The Problem With the Myth of the Starving Artist
Most aren't really starving—they've got resources, support
By Polly Davis Doig,  Newser Staff
Posted Jan 26, 2015 1:58 PM CST
In this 1939 file photo, American novelist Ernest Hemingway is shown at his typewriter as he works at Sun Valley lodge, Idaho.   (AP Photo/File)
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(Newser) – We hold the archetype of the starving artist—the one working two crap jobs and burning the midnight oil to birth their masterpieces, subsisting on sheer love of craft—close to our hearts, but in reality art is more often born of privilege and resources, writes Ann Bauer in a Salon piece headlined "'Sponsored' by my husband." She cites a well-known author who "also happens to be the heir to a mammoth fortune," yet let a starry-eyed fan think he'd "written a number of magazine articles to get by" while he spent a "tough" decade on his latest tome. Calling it "the Marie Antoinette syndrome," Bauer says that's the problem with "those with privilege and luck" not wanting "the riffraff knowing the details." "We do an enormous 'let them eat cake' disservice to our community when we obfuscate the circumstances that help us write, publish, and in some way succeed," she writes.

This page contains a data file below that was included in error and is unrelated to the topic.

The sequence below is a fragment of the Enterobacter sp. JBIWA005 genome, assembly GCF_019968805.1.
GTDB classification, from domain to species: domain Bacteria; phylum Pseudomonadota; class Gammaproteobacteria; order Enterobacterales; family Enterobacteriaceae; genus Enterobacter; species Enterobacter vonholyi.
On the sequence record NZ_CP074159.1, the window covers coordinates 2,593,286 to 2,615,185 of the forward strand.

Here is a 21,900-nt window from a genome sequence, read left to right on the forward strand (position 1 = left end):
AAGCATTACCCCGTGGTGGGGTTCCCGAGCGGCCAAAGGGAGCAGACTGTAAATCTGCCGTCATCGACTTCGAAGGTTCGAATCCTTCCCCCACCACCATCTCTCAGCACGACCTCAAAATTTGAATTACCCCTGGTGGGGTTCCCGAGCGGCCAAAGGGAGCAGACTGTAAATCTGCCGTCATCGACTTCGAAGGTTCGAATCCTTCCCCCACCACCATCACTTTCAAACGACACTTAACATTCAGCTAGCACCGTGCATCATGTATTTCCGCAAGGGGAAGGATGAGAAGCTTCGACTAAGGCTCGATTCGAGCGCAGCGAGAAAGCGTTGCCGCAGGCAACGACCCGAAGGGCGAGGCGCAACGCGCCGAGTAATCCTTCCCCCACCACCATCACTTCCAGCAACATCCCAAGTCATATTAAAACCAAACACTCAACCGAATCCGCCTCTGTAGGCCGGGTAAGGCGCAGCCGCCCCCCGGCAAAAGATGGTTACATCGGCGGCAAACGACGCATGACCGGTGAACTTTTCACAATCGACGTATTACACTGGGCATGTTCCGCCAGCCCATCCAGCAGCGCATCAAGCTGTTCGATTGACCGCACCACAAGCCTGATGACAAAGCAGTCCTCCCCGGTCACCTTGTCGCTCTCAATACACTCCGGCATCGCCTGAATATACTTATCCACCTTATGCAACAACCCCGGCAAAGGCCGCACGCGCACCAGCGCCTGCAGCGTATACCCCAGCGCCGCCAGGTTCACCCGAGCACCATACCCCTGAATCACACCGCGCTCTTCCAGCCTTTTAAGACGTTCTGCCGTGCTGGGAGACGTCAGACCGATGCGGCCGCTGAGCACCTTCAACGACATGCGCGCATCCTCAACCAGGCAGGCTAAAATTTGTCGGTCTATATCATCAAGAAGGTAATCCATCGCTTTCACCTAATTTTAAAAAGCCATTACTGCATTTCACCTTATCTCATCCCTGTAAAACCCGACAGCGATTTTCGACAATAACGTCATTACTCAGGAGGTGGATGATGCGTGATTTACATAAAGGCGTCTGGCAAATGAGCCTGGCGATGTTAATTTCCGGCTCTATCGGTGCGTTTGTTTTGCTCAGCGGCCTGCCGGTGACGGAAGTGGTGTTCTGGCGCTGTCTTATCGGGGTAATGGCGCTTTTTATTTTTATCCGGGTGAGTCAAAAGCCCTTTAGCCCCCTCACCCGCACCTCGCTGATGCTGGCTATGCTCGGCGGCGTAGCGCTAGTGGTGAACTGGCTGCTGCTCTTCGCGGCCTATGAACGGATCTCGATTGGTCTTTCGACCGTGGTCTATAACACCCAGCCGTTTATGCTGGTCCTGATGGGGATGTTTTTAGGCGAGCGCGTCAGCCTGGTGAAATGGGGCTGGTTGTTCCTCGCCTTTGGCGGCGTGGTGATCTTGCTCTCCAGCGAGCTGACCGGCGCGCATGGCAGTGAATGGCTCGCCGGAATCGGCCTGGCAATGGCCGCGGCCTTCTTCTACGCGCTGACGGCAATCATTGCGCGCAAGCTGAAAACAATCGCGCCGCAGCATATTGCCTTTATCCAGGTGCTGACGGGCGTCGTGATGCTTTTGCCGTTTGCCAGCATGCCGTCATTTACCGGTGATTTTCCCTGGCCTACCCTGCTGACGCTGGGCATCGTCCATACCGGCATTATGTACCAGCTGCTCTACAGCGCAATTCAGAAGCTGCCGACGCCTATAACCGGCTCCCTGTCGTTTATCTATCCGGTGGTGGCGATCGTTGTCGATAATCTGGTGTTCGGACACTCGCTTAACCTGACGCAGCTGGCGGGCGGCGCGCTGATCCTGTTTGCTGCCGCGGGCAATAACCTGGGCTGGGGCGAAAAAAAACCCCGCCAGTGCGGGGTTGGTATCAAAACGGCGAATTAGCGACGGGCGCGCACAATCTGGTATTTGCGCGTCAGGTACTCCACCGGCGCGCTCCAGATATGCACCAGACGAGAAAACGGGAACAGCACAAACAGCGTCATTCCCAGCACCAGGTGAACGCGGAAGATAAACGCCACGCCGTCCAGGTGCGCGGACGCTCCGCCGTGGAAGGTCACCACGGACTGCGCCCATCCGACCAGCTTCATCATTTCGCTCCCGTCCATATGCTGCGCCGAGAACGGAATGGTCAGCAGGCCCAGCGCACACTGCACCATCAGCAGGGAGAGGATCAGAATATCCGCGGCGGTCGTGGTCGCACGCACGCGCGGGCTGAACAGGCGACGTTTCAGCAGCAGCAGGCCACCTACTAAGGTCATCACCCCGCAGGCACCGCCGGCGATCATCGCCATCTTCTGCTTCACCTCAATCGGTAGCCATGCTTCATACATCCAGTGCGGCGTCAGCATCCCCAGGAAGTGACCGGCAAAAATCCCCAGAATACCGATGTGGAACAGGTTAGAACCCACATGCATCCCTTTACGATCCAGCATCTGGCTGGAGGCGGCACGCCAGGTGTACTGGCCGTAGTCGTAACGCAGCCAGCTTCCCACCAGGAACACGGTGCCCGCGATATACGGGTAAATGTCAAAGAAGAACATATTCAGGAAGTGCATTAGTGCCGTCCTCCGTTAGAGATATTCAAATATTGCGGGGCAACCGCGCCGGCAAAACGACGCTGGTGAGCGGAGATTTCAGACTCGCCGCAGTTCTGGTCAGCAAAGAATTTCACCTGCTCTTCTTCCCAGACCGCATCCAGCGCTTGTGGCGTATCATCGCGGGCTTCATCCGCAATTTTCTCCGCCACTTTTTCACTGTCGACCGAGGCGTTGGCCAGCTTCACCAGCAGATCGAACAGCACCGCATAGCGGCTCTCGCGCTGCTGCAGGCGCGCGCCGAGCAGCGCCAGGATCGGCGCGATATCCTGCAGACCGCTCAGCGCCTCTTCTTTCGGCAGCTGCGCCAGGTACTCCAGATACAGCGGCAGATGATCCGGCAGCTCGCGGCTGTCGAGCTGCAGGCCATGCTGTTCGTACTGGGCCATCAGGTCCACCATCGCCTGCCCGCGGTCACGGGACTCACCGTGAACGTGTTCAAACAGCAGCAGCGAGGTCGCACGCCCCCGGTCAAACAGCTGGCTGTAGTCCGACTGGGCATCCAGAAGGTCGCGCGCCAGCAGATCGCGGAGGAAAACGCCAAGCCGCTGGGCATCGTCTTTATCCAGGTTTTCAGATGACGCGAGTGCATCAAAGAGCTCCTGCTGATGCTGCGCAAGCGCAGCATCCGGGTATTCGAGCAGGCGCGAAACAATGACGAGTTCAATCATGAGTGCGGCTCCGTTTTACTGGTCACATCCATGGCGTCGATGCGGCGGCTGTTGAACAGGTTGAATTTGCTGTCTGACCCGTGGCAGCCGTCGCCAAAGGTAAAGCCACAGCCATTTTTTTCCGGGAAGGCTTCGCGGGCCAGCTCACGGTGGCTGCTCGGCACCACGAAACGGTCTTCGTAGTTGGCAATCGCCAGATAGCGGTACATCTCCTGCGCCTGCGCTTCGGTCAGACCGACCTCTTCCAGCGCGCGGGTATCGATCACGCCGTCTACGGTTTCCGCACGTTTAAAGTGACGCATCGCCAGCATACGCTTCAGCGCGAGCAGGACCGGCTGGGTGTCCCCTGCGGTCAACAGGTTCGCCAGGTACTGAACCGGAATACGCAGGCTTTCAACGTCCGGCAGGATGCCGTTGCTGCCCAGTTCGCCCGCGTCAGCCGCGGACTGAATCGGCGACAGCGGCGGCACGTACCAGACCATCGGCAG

Bauer's been there: "I used to be poor, overworked, and overwhelmed. And I produced zero books during that time." She finally published a novel at 39, but only after years in poverty, a divorce from a chaotic first husband, scoring some connections, and moving in with mom and dad. Her second husband is financially successful, and she can focus on her writing—and not the leaky pipe or making rent. She's cranking out her "dark, heady little books" that don't do particularly well, "essentially 'sponsored' by this very loving man who shows up at the end of the day, asks me how the writing went, pours me a glass of wine, then takes me out to eat." Her third novel took only eight months to write, but, she says, "without all those advantages, I might be on page 52." Click for Bauer's full column.
 

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